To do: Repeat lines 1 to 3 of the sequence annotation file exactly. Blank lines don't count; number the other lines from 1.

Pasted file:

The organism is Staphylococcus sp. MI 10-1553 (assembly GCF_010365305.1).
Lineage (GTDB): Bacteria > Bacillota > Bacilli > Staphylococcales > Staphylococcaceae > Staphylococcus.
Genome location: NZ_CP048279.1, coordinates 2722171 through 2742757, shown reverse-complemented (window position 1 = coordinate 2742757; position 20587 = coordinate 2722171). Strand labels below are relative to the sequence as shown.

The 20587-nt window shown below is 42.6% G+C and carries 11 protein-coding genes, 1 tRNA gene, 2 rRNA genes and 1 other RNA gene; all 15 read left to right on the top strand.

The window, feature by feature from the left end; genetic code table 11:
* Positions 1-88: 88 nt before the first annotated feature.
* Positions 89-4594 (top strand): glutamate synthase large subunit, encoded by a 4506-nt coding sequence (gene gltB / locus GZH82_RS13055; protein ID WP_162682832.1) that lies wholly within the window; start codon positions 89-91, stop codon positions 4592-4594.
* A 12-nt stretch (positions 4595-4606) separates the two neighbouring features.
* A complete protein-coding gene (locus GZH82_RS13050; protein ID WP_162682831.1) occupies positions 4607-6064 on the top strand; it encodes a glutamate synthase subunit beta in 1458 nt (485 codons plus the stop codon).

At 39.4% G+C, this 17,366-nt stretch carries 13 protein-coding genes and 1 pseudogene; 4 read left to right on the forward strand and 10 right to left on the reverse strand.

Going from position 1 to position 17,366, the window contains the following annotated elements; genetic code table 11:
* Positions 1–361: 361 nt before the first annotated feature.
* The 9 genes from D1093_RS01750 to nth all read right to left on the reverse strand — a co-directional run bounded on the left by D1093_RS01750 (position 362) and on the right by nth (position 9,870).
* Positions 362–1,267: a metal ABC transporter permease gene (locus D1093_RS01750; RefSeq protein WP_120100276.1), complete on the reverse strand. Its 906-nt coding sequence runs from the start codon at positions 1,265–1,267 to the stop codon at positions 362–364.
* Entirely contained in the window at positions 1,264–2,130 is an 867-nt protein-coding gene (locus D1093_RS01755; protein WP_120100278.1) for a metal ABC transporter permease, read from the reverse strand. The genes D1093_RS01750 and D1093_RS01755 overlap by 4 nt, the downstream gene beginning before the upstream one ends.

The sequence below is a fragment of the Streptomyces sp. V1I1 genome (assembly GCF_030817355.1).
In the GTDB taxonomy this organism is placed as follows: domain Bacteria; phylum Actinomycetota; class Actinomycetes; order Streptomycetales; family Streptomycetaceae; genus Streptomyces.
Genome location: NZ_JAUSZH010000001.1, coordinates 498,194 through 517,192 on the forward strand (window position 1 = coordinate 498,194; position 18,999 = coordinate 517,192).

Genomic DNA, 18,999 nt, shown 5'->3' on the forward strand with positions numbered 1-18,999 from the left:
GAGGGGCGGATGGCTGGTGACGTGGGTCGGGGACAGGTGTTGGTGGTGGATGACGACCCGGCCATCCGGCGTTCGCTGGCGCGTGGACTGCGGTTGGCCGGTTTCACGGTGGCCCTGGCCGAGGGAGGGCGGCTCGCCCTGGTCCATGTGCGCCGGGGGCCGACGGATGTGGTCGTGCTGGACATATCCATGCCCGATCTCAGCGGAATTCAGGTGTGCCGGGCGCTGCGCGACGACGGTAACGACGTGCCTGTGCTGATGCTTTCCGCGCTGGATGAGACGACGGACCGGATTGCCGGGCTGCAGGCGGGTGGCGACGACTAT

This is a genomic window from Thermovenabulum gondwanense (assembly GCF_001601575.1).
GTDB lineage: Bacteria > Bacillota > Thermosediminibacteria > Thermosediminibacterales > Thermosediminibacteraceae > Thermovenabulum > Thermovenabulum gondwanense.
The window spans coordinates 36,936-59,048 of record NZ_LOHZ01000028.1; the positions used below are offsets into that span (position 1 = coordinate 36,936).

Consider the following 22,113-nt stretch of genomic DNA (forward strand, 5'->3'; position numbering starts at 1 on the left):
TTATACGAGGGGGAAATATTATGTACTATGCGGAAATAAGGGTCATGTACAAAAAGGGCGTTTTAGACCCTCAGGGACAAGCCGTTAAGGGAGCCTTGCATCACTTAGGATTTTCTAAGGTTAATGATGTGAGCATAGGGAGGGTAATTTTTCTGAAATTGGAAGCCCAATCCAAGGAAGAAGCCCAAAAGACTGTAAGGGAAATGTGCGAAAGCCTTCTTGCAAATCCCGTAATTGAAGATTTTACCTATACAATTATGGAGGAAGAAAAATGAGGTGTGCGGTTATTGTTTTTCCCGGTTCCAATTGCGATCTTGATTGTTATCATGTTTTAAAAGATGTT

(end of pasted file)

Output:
The organism is Staphylococcus sp. MI 10-1553 (assembly GCF_010365305.1).
Lineage (GTDB): Bacteria > Bacillota > Bacilli > Staphylococcales > Staphylococcaceae > Staphylococcus.
Genome location: NZ_CP048279.1, coordinates 2722171 through 2742757, shown reverse-complemented (window position 1 = coordinate 2742757; position 20587 = coordinate 2722171). Strand labels below are relative to the sequence as shown.